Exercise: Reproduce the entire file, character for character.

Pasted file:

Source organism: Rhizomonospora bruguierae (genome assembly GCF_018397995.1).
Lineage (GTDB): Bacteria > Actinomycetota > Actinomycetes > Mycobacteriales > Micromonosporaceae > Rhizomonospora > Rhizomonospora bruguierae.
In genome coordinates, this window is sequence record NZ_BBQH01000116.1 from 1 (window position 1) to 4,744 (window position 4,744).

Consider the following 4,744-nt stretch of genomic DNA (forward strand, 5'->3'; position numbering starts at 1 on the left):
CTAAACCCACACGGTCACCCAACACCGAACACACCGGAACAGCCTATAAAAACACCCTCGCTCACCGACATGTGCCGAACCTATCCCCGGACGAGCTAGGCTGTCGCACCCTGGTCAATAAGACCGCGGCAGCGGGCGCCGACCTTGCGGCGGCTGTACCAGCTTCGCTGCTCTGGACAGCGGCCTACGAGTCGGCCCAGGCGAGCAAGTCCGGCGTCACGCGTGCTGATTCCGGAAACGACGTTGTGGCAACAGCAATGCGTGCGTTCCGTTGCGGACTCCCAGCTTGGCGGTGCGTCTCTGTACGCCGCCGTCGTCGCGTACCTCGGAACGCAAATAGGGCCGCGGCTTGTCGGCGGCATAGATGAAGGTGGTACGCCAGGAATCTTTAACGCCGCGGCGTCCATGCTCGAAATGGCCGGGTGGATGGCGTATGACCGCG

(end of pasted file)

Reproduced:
Source organism: Rhizomonospora bruguierae (genome assembly GCF_018397995.1).
Lineage (GTDB): Bacteria > Actinomycetota > Actinomycetes > Mycobacteriales > Micromonosporaceae > Rhizomonospora > Rhizomonospora bruguierae.
In genome coordinates, this window is sequence record NZ_BBQH01000116.1 from 1 (window position 1) to 4,744 (window position 4,744).

Consider the following 4,744-nt stretch of genomic DNA (forward strand, 5'->3'; position numbering starts at 1 on the left):
CTAAACCCACACGGTCACCCAACACCGAACACACCGGAACAGCCTATAAAAACACCCTCGCTCACCGACATGTGCCGAACCTATCCCCGGACGAGCTAGGCTGTCGCACCCTGGTCAATAAGACCGCGGCAGCGGGCGCCGACCTTGCGGCGGCTGTACCAGCTTCGCTGCTCTGGACAGCGGCCTACGAGTCGGCCCAGGCGAGCAAGTCCGGCGTCACGCGTGCTGATTCCGGAAACGACGTTGTGGCAACAGCAATGCGTGCGTTCCGTTGCGGACTCCCAGCTTGGCGGTGCGTCTCTGTACGCCGCCGTCGTCGCGTACCTCGGAACGCAAATAGGGCCGCGGCTTGTCGGCGGCATAGATGAAGGTGGTACGCCAGGAATCTTTAACGCCGCGGCGTCCATGCTCGAAATGGCCGGGTGGATGGCGTATGACCGCG